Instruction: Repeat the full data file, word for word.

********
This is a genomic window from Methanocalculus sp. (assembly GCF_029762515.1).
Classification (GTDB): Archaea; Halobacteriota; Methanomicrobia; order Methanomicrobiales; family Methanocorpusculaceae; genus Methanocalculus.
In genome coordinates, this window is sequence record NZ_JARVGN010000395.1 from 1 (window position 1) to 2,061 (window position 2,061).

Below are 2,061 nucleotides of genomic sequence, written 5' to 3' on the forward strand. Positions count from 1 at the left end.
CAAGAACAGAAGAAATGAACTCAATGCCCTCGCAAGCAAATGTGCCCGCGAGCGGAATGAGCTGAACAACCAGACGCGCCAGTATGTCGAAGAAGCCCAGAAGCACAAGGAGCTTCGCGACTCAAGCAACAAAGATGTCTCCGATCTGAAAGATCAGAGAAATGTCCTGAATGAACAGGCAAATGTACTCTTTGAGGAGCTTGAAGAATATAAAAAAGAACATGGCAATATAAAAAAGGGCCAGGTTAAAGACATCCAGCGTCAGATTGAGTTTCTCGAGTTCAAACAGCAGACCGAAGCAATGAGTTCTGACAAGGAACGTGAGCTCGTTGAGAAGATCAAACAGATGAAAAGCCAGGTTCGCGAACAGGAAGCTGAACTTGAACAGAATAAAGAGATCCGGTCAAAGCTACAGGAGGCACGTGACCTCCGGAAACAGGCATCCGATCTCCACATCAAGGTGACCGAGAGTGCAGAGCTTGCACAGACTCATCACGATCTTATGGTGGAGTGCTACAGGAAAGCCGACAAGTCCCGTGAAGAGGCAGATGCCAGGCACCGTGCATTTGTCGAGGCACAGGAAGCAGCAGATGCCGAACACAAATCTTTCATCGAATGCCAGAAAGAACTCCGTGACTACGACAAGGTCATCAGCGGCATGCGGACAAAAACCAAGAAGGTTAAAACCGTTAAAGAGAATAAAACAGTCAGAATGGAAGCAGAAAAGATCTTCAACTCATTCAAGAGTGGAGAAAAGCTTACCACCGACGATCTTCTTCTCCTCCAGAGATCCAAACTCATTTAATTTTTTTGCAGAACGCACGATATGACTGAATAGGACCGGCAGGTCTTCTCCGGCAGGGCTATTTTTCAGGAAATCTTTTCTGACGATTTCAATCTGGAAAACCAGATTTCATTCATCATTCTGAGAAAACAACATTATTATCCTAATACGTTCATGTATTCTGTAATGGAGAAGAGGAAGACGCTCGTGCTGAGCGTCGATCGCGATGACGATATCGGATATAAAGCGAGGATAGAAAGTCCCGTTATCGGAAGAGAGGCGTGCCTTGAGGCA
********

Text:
This is a genomic window from Methanocalculus sp. (assembly GCF_029762515.1).
Classification (GTDB): Archaea; Halobacteriota; Methanomicrobia; order Methanomicrobiales; family Methanocorpusculaceae; genus Methanocalculus.
In genome coordinates, this window is sequence record NZ_JARVGN010000395.1 from 1 (window position 1) to 2,061 (window position 2,061).

Below are 2,061 nucleotides of genomic sequence, written 5' to 3' on the forward strand. Positions count from 1 at the left end.
CAAGAACAGAAGAAATGAACTCAATGCCCTCGCAAGCAAATGTGCCCGCGAGCGGAATGAGCTGAACAACCAGACGCGCCAGTATGTCGAAGAAGCCCAGAAGCACAAGGAGCTTCGCGACTCAAGCAACAAAGATGTCTCCGATCTGAAAGATCAGAGAAATGTCCTGAATGAACAGGCAAATGTACTCTTTGAGGAGCTTGAAGAATATAAAAAAGAACATGGCAATATAAAAAAGGGCCAGGTTAAAGACATCCAGCGTCAGATTGAGTTTCTCGAGTTCAAACAGCAGACCGAAGCAATGAGTTCTGACAAGGAACGTGAGCTCGTTGAGAAGATCAAACAGATGAAAAGCCAGGTTCGCGAACAGGAAGCTGAACTTGAACAGAATAAAGAGATCCGGTCAAAGCTACAGGAGGCACGTGACCTCCGGAAACAGGCATCCGATCTCCACATCAAGGTGACCGAGAGTGCAGAGCTTGCACAGACTCATCACGATCTTATGGTGGAGTGCTACAGGAAAGCCGACAAGTCCCGTGAAGAGGCAGATGCCAGGCACCGTGCATTTGTCGAGGCACAGGAAGCAGCAGATGCCGAACACAAATCTTTCATCGAATGCCAGAAAGAACTCCGTGACTACGACAAGGTCATCAGCGGCATGCGGACAAAAACCAAGAAGGTTAAAACCGTTAAAGAGAATAAAACAGTCAGAATGGAAGCAGAAAAGATCTTCAACTCATTCAAGAGTGGAGAAAAGCTTACCACCGACGATCTTCTTCTCCTCCAGAGATCCAAACTCATTTAATTTTTTTGCAGAACGCACGATATGACTGAATAGGACCGGCAGGTCTTCTCCGGCAGGGCTATTTTTCAGGAAATCTTTTCTGACGATTTCAATCTGGAAAACCAGATTTCATTCATCATTCTGAGAAAACAACATTATTATCCTAATACGTTCATGTATTCTGTAATGGAGAAGAGGAAGACGCTCGTGCTGAGCGTCGATCGCGATGACGATATCGGATATAAAGCGAGGATAGAAAGTCCCGTTATCGGAAGAGAGGCGTGCCTTGAGGCA